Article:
Dengue virus (DV) is a mosquito‐borne flavivirus that causes haemorrhagic fever in humans. DV primarily targets immature dendritic cells (DCs) after a bite by an infected mosquito vector. Here, we analysed the interactions between DV and human‐monocyte‐derived DCs at the level of virus entry. We show that the DC‐specific ICAM3‐grabbing non‐integrin (DC‐SIGN) molecule, a cell‐surface, mannose‐specific, C‐type lectin, binds mosquito‐cell‐derived DVs and allows viral replication. Conclusive evidence for the involvement of DC‐SIGN in DV infection was obtained by the inhibition of viral infection by anti‐DC‐SIGN antibodies and by the soluble tetrameric ectodomain of DC‐SIGN. Our data show that DC‐SIGN functions as a DV‐binding lectin by interacting with the DV envelope glycoprotein. Mosquito‐cell‐derived DVs may have differential infectivity for DC‐SIGN‐expressing cells. We suggest that the differential use of DC‐SIGN by viral envelope glycoproteins may account for the immunopathogenesis of DVs.
Dengue virus (DV) is an arthropod‐borne flavivirus that belongs to the Flaviviridae family (Rice, 1996). Four antigenically distinct serotypes, DV types 1–4, are transmitted to humans through the mosquito vector, Aedes aegypti (Guzman & Kouri, 2002). DVs are lipid‐enveloped viruses with a single‐stranded, positive‐sense RNA genome that encodes the structural proteins C (capsid), M (membrane) and E (envelope), and eight non‐structural proteins, NS1 to NS5 (Rice, 1996). The E‐glycoprotein, which is exposed on the surface of the viral membrane (Kuhn et al., 2002), mediates viral attachment to cells (Hung et al., 1999). The DV E‐glycoprotein has two potential sites for N‐linked glycosylation at positions Asn 67 and Asn 153, which are differentially used by the four DV serotypes (Johnson et al., 1994).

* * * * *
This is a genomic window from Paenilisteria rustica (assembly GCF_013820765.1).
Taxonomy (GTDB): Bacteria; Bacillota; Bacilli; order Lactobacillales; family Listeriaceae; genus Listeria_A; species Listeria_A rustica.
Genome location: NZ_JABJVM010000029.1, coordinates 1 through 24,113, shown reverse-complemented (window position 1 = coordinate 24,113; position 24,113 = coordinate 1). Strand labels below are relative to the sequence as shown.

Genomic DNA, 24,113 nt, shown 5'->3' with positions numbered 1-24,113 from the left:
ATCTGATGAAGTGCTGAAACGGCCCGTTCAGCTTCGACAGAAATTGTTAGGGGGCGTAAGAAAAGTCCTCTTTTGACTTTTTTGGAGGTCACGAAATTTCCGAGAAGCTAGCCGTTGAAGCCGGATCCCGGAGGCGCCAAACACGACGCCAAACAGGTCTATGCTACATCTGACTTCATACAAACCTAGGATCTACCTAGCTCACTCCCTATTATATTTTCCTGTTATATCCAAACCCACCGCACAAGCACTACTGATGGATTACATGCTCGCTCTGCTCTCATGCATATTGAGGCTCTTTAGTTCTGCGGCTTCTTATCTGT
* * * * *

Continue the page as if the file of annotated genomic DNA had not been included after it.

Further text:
DV infection can cause self‐limiting fever or severe haemorrhagic fever and shock‐syndrome (Halstead, 1989; Rothman & Ennis, 1999; Lei et al., 2001). The pathogenesis of DV is still poorly understood. Immature dendritic cells (DCs), in contrast with macrophages and monocytes, are permissive for DV infection (Palucka, 2000; Wu et al., 2000; Ho et al., 2001; Marovich et al., 2001). The skin‐epidermal Langerhans cells, which are considered to be immature DCs, have been proposed to be the primary target cells after the initial bite by an infected Aedes mosquito (Wu et al., 2000). Early interactions between mosquito‐cell‐derived DV and DCs may be crucial for transporting viral antigens to secondary lymphoid organs and for developing anti‐viral immunity (Kelsa et al., 2002). Consistent with this, DV infection of immature DCs is considered to be a crucial step in the establishment of viral infection. However, DV interactions with DCs are poorly understood at the molecular level (Wu et al., 2000). The attachment sites for viral entry into leukocytes might contribute to the severity of the disease (Morens et al., 1991). Here, we show the importance of the lectin, DC‐specific ICAM‐3‐grabbing nonintegrin (DC‐SIGN; also known as CD209), for the productive infection of monocyte‐derived DCs (MDDCs) by mosquito‐cell‐derived DVs.
Results and Discussion
The ability of immature human MDDCs that lack the monocytic CD14 marker and express DC‐SIGN (Fig. 1A) to support DV type‐1 (DV‐1) virus infection was investigated. MDDCs were infected with the virulent DV‐1 virus, FGA/NA d1d, which was grown in Aedes AP61 cells (Desprès et al., 1998; Duarte dos Santos et al., 2000). Inoculation with five AP61 focus‐forming units (FFU) per cell was needed to infect 50% of MDDCs at 40 h post‐infection, as determined by immunofluorescent staining of DV‐1 antigens (Fig. 1B; using the anti‐DV antibody) and of the DV‐1 NS1 protein, a non‐structural protein that indicates active replication (Fig. 1B; using the anti‐NS1 antibody).